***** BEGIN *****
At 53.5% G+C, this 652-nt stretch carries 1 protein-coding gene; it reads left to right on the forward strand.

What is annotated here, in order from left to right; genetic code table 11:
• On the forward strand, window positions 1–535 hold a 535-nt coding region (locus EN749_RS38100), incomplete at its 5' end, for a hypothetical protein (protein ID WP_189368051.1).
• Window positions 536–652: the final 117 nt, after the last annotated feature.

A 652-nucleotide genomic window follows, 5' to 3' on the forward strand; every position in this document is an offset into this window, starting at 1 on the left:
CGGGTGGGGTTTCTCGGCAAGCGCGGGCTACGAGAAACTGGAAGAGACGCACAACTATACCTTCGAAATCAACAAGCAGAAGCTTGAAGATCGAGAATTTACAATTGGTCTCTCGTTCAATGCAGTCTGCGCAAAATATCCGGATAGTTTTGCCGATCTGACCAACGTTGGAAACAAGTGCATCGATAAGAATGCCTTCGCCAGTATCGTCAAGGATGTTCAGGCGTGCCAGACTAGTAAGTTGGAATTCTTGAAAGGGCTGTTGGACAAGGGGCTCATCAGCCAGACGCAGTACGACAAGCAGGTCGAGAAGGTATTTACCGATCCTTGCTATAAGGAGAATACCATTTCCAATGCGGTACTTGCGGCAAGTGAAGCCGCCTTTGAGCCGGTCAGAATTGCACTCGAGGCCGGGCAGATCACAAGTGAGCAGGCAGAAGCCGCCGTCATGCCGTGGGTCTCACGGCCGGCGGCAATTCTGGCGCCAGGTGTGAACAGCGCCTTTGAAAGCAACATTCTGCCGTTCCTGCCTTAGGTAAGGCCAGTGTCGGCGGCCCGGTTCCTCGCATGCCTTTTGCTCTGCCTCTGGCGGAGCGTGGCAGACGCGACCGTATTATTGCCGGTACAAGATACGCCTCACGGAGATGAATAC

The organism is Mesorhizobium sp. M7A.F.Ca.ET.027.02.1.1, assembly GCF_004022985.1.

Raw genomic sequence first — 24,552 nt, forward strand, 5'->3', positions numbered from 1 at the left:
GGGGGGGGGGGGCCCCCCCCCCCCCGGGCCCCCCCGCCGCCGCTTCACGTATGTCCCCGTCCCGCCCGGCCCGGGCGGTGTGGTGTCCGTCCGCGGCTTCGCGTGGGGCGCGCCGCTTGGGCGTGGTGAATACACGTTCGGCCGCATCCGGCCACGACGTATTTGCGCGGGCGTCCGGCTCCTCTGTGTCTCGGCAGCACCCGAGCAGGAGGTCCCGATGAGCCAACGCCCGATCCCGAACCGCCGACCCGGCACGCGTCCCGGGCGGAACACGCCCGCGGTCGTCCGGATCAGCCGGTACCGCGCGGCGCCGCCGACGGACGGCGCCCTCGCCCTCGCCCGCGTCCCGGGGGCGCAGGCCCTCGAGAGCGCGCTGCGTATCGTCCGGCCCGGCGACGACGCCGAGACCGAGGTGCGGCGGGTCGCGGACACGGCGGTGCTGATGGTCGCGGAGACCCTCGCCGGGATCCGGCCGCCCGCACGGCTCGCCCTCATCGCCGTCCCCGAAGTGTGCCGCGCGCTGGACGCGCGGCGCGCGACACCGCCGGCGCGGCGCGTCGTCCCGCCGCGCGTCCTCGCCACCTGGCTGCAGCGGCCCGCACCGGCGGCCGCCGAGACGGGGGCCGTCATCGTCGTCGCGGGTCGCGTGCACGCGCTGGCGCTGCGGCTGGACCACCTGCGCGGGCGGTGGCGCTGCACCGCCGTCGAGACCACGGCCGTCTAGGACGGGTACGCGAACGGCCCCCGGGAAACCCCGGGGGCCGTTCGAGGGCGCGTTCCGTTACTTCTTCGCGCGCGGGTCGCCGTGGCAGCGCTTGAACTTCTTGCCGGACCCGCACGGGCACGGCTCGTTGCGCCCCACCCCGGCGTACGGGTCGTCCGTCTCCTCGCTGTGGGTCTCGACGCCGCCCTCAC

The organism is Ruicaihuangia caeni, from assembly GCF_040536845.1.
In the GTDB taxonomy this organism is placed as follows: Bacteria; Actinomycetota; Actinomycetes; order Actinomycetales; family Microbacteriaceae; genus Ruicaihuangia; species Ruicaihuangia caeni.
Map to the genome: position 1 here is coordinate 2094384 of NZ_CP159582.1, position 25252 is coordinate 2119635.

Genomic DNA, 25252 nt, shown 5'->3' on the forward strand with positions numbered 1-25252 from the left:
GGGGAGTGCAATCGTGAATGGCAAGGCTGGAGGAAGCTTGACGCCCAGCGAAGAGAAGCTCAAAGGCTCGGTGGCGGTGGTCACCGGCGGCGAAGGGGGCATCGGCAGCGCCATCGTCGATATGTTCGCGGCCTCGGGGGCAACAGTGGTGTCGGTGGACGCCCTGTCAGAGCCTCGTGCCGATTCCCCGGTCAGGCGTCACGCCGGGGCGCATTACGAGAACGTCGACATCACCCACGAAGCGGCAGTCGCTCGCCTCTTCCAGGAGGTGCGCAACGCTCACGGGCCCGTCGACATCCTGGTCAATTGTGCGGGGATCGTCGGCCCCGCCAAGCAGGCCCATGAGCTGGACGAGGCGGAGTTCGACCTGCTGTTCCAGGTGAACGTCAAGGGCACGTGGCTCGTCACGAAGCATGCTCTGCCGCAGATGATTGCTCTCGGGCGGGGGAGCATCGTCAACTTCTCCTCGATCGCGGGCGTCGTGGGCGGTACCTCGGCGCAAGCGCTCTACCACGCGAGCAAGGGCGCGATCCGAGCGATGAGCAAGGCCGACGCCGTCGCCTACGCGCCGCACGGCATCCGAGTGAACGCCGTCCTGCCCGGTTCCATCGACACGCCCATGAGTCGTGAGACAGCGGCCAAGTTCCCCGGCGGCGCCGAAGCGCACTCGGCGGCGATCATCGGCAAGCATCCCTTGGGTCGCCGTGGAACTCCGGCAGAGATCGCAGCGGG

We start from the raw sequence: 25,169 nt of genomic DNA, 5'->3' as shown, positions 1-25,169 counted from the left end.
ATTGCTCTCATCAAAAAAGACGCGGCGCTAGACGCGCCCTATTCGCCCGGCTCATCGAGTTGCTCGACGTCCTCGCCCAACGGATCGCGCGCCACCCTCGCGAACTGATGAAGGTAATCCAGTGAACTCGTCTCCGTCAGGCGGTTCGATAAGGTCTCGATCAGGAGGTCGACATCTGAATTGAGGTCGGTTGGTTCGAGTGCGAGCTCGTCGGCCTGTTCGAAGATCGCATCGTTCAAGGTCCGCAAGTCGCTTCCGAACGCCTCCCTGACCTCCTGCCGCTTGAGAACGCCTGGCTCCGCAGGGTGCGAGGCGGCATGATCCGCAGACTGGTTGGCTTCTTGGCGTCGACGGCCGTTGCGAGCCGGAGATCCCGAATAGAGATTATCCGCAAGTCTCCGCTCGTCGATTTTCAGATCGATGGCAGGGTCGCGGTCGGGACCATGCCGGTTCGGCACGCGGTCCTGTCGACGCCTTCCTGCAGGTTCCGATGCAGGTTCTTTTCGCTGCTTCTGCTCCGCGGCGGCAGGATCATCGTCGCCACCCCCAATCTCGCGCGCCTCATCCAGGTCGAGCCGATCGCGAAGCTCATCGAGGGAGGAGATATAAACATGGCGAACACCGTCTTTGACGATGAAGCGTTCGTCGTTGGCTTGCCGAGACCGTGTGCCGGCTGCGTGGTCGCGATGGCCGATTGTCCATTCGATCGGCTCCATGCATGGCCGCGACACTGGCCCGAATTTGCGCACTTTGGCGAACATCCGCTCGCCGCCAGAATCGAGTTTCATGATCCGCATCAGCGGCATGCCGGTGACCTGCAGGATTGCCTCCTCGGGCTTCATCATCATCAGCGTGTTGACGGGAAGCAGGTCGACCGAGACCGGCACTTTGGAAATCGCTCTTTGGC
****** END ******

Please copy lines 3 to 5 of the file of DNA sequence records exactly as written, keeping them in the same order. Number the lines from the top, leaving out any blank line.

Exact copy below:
• On the forward strand, window positions 1–535 hold a 535-nt coding region (locus EN749_RS38100), incomplete at its 5' end, for a hypothetical protein (protein ID WP_189368051.1).
• Window positions 536–652: the final 117 nt, after the last annotated feature.

A 652-nucleotide genomic window follows, 5' to 3' on the forward strand; every position in this document is an offset into this window, starting at 1 on the left: